Do you have the reflexes of a champion? How about the dexterity of a missile-equipped death mech? If you answered yes to at least one of those questions, then Treasure%26rsquo;s Bangai-O Spirits is up your alley. Developed as a sequel to the Dreamcast favorite, you pilot an anime-like mech against a battalion of nukes, laser bullets and enough formidable opponents to turn your tears into ash. Already demoed at GDC, we recently got our hands on an unfinished build of the ridiculously difficult twitch-shooter for updated impressions.
While not a vertically scrolling shooter, Bangai-O still handles similarly to the common shoot/dodge-anything-that-isn%26rsquo;t-you paradigm. Each of the 150+ multi-screen levels gives you a goal, whether it%26rsquo;s to kill a certain enemy or destroy a target nestled within dozens of more baddies. What separates it from other shooters is that you can choose which weapons you take with you before each level, providing a bit of a strategy.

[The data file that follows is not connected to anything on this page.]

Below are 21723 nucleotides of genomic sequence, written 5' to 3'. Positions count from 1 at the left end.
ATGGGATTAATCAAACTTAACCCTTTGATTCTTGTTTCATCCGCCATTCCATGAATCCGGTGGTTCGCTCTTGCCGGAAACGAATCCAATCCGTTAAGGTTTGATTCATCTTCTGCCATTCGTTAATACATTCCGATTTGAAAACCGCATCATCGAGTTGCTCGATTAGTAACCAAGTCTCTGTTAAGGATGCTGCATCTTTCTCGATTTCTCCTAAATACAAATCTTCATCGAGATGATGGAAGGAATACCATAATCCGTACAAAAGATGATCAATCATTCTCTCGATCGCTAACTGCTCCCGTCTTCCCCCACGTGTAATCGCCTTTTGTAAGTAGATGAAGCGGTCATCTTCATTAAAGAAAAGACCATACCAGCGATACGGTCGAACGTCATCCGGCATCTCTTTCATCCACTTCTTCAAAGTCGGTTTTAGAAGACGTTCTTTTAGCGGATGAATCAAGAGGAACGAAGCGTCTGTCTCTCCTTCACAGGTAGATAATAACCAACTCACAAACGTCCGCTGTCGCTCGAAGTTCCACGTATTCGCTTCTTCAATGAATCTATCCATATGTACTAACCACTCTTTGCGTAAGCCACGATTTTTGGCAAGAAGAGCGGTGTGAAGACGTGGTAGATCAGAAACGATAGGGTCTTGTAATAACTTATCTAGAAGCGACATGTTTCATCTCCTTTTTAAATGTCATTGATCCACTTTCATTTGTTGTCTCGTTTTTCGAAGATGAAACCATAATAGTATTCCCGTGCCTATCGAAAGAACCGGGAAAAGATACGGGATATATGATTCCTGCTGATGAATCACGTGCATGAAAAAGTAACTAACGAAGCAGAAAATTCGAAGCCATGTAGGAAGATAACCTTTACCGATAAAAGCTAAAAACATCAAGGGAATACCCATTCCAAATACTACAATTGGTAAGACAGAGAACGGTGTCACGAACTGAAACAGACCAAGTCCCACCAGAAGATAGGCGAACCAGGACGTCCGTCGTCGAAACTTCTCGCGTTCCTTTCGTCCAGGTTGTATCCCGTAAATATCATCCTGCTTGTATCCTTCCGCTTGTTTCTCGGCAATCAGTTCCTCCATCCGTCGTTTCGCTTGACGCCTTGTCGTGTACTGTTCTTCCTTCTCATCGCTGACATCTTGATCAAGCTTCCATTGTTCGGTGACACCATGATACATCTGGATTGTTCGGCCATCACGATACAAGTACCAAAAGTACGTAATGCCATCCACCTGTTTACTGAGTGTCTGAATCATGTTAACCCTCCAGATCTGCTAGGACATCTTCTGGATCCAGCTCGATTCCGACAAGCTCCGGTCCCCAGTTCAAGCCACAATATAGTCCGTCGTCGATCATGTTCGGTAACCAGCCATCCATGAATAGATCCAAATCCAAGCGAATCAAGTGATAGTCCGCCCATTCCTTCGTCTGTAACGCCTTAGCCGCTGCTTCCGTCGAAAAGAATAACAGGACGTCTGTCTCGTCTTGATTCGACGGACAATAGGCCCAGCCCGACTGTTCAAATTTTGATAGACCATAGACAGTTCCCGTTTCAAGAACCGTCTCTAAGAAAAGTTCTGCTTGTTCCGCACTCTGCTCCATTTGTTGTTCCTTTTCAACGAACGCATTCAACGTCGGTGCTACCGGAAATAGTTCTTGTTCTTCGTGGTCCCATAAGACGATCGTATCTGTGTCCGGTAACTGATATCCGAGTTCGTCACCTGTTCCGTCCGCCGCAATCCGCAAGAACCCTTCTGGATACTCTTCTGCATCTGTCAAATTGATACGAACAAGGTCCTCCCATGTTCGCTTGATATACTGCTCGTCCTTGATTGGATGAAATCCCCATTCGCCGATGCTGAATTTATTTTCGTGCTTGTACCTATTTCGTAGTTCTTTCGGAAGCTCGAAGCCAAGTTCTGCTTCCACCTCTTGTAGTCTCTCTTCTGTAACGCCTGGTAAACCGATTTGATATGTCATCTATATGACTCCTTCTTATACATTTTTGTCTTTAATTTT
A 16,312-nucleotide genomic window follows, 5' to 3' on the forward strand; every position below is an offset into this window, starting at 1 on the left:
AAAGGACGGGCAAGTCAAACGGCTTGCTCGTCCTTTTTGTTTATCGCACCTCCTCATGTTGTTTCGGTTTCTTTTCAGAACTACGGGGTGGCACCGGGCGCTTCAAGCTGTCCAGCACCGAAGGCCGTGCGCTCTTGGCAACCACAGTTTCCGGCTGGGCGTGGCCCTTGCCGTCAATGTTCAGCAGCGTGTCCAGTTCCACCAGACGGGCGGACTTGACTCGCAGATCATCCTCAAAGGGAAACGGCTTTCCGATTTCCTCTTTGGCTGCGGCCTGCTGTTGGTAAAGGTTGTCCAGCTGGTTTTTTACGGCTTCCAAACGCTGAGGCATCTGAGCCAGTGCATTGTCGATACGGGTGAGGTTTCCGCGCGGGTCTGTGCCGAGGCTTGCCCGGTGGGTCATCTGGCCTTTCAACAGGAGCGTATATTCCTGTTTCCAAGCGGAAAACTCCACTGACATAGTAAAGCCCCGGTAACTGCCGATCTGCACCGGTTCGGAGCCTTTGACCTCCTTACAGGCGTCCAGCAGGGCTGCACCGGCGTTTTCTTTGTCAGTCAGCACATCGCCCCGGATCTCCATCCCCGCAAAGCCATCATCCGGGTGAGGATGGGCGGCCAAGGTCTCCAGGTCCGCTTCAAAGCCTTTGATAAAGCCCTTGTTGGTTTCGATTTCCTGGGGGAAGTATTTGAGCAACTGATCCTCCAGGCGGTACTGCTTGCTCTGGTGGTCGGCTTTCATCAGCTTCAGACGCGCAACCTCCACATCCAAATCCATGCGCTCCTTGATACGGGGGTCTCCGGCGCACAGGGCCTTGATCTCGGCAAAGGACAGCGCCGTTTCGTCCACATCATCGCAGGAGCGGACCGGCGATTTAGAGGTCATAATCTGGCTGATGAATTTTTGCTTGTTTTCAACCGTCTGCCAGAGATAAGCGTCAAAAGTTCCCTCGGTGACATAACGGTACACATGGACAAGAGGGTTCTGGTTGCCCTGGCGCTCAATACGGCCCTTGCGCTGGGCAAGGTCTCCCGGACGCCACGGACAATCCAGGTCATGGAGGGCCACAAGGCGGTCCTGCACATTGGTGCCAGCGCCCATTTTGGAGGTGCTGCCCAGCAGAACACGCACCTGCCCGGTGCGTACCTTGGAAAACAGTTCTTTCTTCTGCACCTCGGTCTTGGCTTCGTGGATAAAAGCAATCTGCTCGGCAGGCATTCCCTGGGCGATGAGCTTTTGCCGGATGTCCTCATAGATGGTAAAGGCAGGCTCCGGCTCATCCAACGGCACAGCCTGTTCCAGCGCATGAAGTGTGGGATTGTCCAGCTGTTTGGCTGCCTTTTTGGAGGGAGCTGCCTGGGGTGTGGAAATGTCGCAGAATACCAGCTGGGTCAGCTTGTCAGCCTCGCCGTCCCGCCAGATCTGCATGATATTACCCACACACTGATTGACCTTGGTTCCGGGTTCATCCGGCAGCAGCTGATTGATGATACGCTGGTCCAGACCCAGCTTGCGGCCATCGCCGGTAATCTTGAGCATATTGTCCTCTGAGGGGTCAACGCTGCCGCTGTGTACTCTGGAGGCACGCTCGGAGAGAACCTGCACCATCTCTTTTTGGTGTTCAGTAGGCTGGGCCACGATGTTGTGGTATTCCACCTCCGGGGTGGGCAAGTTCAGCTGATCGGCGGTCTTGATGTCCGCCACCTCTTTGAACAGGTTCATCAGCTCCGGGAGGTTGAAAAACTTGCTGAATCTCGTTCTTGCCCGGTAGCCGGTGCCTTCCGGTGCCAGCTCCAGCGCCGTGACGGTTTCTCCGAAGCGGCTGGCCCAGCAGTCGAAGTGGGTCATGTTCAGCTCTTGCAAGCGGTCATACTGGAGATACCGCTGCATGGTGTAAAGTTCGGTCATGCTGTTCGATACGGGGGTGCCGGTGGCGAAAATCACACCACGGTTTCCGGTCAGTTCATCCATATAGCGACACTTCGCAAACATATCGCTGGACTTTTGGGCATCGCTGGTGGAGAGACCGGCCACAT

See, Bangai-O isn%26rsquo;t just about ho-hum lasers and bombs. You get four attacks per level - two normal and two EX. Normal attacks are your standard melee and missile attacks. Your melee - sword or bat - are used to either swipe projectiles or knock them back respectively. Missiles come in different flavors - Homing does exactly that, Bounce juggles missiles off walls, Pierce breaks through enemy defenses and Napalm creates quite a bit of splash damage.
EX attacks are Omni directional and work limitedly (you%26rsquo;ll have to collect fruit to replenish the EX meter). EX weapons include the Homing and Bounce missiles, in addition to Direct missiles, which enable you to fire projectiles in clusters. Reflect works like an Omni directional bat and is perfect for swatting away bullets shot at you from all sides. Plus, there%26rsquo;s a nifty Freeze ability that stops enemies in their track for a duration dependent on how long the attack was charged for.